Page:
“If you just walk through your house and say, ‘I’m getting rid of everything I don’t like,’ that’s a start. Often I’ll challenge my clients by saying, ‘Why do you have a wedding dress and wedding gifts from a marriage to someone you divorced years ago?’” A big part of her job, Robicheau says, is giving people permission to let go of things, such as gifts they don’t particularly want but feel guilty about tossing. “We’re conditioned to think that if someone gave us something, we have to keep it,” she says. “But we don’t have to keep things in our lives that aren’t serving us, whether that means things or people. We need to challenge ourselves on this.”
Accept That It’s Stuff, Not Treasure
One of the hardest things to come to terms with when you begin whittling down your worldly possessions is that nobody else wants your stuff. You likely won’t be able to sell most of it, even things that you thought had significant value, and not even your kids are going to want to take it off your hands. The decluttering trend may be a part of the reason.
“Because so many people are decluttering now—seniors included—there’s a glut of china, figurines, crystal, and that sort of thing on the market. Consequently, the value of all those things has really plummeted,” explains Kim Diamond, a Toronto professional organizer and owner of Clutterfly.
Additionally, a lot of the things that people have accumulated are things that the younger generations simply aren’t interested in. “Royal Doulton figurines, for example, used to be worth a couple of hundred dollars, but now if you get $20 for one, you’re doing well,” Diamond says. “Young people don’t want these things, and that’s something that’s reflected in wedding registries—people aren’t signing up for china. They don’t want those big hulking pieces of furniture like sideboards and china-hutches. The only exception is teak stuff from the ’70s—that mid-century-modern stuff never goes out of style.”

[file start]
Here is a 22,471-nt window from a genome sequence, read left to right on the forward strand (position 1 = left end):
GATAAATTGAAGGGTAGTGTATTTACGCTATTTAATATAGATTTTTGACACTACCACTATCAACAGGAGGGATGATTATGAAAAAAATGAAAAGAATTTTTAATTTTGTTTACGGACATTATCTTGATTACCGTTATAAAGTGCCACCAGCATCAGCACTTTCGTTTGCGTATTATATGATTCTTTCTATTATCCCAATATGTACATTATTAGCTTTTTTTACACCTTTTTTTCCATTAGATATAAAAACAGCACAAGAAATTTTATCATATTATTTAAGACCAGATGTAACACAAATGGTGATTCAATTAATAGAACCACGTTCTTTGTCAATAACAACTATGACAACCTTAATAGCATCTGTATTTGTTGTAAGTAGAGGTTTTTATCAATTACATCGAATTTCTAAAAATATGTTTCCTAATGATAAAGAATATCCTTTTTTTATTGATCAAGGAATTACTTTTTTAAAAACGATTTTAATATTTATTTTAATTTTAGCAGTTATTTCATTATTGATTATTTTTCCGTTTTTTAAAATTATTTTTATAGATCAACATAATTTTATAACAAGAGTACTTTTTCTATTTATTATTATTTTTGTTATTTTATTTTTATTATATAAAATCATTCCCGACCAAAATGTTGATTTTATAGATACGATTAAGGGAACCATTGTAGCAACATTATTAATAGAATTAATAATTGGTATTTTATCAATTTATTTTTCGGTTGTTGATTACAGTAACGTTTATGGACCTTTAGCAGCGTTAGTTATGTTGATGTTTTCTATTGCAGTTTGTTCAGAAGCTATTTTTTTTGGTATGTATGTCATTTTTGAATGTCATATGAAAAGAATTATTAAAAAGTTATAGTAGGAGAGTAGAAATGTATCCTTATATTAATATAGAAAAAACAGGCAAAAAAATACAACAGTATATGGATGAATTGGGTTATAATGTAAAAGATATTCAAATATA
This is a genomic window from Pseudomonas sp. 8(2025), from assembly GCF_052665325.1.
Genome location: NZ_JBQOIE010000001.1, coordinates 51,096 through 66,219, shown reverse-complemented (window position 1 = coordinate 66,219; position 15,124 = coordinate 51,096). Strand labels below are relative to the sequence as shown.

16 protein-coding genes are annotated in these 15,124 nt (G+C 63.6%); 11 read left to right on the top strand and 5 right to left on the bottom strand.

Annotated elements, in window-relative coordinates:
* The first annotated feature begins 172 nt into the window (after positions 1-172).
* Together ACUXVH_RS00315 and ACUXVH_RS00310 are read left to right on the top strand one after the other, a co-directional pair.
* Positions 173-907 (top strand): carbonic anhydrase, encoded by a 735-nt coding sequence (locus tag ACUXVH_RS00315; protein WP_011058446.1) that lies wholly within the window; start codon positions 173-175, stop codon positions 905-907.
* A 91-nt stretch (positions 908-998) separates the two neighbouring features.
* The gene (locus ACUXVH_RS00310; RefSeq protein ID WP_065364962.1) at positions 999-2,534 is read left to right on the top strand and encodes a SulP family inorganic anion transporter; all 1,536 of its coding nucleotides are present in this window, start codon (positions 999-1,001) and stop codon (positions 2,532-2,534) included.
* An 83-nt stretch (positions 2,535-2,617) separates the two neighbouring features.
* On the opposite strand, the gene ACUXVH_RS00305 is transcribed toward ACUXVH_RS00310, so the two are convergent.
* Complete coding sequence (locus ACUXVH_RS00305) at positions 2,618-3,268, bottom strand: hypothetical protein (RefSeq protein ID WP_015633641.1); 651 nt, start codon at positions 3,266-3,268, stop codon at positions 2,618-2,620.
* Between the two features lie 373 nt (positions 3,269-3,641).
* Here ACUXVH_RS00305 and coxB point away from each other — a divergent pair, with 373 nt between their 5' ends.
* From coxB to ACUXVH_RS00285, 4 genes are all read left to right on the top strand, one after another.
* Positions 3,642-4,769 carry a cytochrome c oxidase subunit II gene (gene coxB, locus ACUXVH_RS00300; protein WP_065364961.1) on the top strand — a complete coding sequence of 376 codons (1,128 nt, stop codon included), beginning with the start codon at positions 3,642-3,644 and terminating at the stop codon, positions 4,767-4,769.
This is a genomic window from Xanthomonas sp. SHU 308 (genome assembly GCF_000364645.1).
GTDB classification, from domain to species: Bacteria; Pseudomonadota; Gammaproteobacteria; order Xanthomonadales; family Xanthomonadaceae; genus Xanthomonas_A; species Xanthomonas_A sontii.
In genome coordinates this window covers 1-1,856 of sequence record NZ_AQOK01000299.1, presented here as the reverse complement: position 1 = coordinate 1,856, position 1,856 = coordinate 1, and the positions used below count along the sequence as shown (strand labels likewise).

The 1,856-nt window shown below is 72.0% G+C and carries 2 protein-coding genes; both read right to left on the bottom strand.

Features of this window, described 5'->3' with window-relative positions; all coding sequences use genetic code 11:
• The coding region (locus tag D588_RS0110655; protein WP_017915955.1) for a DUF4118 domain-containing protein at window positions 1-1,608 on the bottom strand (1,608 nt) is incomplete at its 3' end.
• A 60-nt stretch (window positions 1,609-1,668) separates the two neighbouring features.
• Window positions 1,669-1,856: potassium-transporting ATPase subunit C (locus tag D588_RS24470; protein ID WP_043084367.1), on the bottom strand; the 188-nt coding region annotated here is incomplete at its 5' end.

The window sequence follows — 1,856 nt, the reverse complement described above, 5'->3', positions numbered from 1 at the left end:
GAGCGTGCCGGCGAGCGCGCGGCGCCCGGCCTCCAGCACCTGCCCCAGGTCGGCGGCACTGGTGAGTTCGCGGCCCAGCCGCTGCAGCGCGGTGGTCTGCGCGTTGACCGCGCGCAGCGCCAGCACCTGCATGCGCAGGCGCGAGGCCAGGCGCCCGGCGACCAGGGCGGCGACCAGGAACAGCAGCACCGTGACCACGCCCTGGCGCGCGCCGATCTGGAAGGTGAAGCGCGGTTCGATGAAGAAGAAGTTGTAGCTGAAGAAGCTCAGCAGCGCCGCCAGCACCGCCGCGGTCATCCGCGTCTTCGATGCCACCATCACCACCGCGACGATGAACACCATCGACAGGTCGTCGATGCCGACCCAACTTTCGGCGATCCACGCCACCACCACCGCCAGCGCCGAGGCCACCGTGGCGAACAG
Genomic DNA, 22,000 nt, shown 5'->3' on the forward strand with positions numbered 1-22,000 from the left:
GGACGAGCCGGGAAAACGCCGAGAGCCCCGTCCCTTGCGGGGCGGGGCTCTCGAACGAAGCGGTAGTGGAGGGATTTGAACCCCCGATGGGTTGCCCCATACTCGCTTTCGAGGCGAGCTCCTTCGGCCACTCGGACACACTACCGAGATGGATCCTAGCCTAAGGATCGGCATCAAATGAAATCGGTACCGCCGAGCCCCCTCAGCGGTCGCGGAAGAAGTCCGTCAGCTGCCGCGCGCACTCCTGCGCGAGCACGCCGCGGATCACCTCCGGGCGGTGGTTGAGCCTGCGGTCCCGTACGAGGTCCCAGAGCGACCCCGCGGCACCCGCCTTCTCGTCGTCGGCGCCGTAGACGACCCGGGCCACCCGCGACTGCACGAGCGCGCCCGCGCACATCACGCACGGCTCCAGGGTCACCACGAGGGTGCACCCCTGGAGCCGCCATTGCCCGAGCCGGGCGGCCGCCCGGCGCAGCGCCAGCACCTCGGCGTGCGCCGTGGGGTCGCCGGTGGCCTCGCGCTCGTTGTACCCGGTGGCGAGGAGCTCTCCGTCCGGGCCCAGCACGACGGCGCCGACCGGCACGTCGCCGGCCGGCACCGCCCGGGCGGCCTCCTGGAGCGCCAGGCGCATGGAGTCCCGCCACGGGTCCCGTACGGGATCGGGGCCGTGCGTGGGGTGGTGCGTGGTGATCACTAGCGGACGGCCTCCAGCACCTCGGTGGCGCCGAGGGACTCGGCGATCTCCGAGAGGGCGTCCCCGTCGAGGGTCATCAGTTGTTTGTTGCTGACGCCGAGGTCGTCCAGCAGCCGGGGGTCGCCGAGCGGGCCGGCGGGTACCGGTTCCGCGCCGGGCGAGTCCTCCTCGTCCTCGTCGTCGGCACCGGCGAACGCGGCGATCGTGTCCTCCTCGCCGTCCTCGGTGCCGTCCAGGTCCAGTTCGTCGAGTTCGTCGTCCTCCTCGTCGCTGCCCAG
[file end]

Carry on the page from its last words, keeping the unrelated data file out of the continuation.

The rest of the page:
As for passing things on to your family members, be prepared for the possibility that they might not be interested. It isn’t a personal attack when your kids don’t want your things. Most of us have our own taste and like our own stuff, and it’s unrealistic to expect that younger generations are going to love our things the way that we do.
“We have curated our homes with things we love and have attached memories to these objects,” Robicheau says. “Every one of the hundreds of times we’ve touched them, we’ve built a stronger bond with them. Our kids don’t feel the same way about those things or have that sentimentality, and most are space-poor, without the room to take these things.”